Toxin production of Alexandrium minutum (Dinophyceae) from the Bay of Plenty, New Zealand. Academic Article uri icon

abstract

  • Paralytic shellfish toxins of two clonal cultures of Alexandrium minutum isolated during the 1993 toxic shellfish events in the Bay of Plenty, New Zealand, were analyzed using high-performance liquid chromatography. Toxin composition profiles of both cultures showed neosaxitoxin (> 65 mole%) as the principal toxin, with saxitoxin and gonyautoxins (GTX1-4) as minor components. Neither C-toxins (C1-4) nor GTX5-6 were detectable in the two isolates. Bay of Plenty isolates of A. minutum have a unique toxin profile not found in any other isolates of this species that have been characterized. This weakens the hypothesis that A. minutum was recently introduced to New Zealand waters by ballast water or other long-distance transport mechanisms, and argues instead that the species was endemic to the area, but not noticed in the past. The average toxicity of the cultures was 8.8 and 11.0 pg saxitoxin equiv. cell-1 with acetic acid or HCl extraction, respectively. These are at the high end of the range of toxicity reported for A. minutum strains from around the world, and on a cell volume basis are comparable to the most toxic strains of the Alexandrium tamarense group. The toxin profile of A. minutum most closely matches that of mussels and to a lesser degree tuatua harvested from the Bay during the 1993 outbreak, but is quite different from the profile measured in scallops and pipi. Plausible mechanisms for bioconversion of the ingested algal toxins within the latter two shellfish species can be proposed, but it seems more likely that either other strains of A. minutum or other saxitoxin-producing dinoflagellates were ingested by those shellfish. This study established that A. minutum from the Bay of Plenty contains saxitoxins, has a unique toxin composition compared to all other isolates of this species, and was responsible for at least part of the PSP toxicity measured in shellfish during the 1993 outbreak.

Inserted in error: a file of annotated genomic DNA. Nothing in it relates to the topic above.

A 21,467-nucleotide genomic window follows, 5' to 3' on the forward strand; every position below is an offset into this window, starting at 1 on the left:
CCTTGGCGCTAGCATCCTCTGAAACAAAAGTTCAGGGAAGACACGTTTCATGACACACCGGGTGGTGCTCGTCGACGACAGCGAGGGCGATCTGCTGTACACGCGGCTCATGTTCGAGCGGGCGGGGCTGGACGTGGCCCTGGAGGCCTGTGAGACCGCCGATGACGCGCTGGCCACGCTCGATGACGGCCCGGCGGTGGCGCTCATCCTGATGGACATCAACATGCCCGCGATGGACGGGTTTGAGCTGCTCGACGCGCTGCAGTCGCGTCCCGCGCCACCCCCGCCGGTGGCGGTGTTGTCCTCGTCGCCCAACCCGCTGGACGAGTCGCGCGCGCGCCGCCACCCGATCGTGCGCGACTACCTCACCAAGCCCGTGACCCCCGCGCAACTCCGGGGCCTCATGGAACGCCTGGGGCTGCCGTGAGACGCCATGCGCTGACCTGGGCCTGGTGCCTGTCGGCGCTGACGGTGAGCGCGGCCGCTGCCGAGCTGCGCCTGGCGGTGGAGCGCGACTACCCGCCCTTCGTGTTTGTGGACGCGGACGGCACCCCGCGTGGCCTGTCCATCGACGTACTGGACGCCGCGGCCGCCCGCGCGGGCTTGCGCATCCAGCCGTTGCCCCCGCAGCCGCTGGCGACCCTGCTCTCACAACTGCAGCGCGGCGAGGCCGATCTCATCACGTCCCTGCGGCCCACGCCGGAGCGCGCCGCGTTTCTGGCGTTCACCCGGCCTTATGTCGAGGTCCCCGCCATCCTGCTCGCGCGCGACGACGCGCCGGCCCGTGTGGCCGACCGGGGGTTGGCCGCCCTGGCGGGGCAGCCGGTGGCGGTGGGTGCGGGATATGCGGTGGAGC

publication date

  • March 1997